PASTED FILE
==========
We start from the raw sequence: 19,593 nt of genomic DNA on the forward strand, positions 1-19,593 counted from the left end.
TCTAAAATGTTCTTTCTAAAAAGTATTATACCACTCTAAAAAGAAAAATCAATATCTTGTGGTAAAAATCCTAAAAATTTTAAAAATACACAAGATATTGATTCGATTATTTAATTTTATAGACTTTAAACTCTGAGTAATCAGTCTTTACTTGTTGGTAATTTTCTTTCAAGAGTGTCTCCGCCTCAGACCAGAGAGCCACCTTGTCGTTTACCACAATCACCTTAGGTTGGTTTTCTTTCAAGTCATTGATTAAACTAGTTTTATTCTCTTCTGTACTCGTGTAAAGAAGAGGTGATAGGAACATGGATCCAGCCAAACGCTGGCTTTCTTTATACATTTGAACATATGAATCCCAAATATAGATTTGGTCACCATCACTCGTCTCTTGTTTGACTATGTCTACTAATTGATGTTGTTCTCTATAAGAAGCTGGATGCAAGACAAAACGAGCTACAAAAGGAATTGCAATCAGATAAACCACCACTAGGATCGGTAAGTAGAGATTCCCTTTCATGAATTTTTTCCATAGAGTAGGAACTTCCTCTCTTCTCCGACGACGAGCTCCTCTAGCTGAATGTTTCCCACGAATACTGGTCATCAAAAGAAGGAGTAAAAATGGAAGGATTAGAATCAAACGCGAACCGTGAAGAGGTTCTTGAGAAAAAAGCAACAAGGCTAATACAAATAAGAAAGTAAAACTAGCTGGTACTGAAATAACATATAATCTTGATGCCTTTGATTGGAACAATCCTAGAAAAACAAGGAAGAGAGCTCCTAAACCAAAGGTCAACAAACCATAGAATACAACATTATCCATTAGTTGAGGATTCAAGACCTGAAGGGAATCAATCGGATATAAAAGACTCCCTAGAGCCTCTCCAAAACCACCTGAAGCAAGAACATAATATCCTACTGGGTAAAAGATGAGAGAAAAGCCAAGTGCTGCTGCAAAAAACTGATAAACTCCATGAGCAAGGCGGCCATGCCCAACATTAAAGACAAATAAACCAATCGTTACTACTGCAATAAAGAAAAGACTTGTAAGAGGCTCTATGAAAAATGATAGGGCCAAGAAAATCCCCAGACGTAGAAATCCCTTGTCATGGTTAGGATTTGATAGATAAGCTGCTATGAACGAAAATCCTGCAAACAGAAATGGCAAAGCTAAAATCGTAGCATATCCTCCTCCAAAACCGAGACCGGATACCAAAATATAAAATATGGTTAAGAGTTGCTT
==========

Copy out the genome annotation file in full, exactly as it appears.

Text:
We start from the raw sequence: 19,593 nt of genomic DNA on the forward strand, positions 1-19,593 counted from the left end.
TCTAAAATGTTCTTTCTAAAAAGTATTATACCACTCTAAAAAGAAAAATCAATATCTTGTGGTAAAAATCCTAAAAATTTTAAAAATACACAAGATATTGATTCGATTATTTAATTTTATAGACTTTAAACTCTGAGTAATCAGTCTTTACTTGTTGGTAATTTTCTTTCAAGAGTGTCTCCGCCTCAGACCAGAGAGCCACCTTGTCGTTTACCACAATCACCTTAGGTTGGTTTTCTTTCAAGTCATTGATTAAACTAGTTTTATTCTCTTCTGTACTCGTGTAAAGAAGAGGTGATAGGAACATGGATCCAGCCAAACGCTGGCTTTCTTTATACATTTGAACATATGAATCCCAAATATAGATTTGGTCACCATCACTCGTCTCTTGTTTGACTATGTCTACTAATTGATGTTGTTCTCTATAAGAAGCTGGATGCAAGACAAAACGAGCTACAAAAGGAATTGCAATCAGATAAACCACCACTAGGATCGGTAAGTAGAGATTCCCTTTCATGAATTTTTTCCATAGAGTAGGAACTTCCTCTCTTCTCCGACGACGAGCTCCTCTAGCTGAATGTTTCCCACGAATACTGGTCATCAAAAGAAGGAGTAAAAATGGAAGGATTAGAATCAAACGCGAACCGTGAAGAGGTTCTTGAGAAAAAAGCAACAAGGCTAATACAAATAAGAAAGTAAAACTAGCTGGTACTGAAATAACATATAATCTTGATGCCTTTGATTGGAACAATCCTAGAAAAACAAGGAAGAGAGCTCCTAAACCAAAGGTCAACAAACCATAGAATACAACATTATCCATTAGTTGAGGATTCAAGACCTGAAGGGAATCAATCGGATATAAAAGACTCCCTAGAGCCTCTCCAAAACCACCTGAAGCAAGAACATAATATCCTACTGGGTAAAAGATGAGAGAAAAGCCAAGTGCTGCTGCAAAAAACTGATAAACTCCATGAGCAAGGCGGCCATGCCCAACATTAAAGACAAATAAACCAATCGTTACTACTGCAATAAAGAAAAGACTTGTAAGAGGCTCTATGAAAAATGATAGGGCCAAGAAAATCCCCAGACGTAGAAATCCCTTGTCATGGTTAGGATTTGATAGATAAGCTGCTATGAACGAAAATCCTGCAAACAGAAATGGCAAAGCTAAAATCGTAGCATATCCTCCTCCAAAACCGAGACCGGATACCAAAATATAAAATATGGTTAAGAGTTGCTT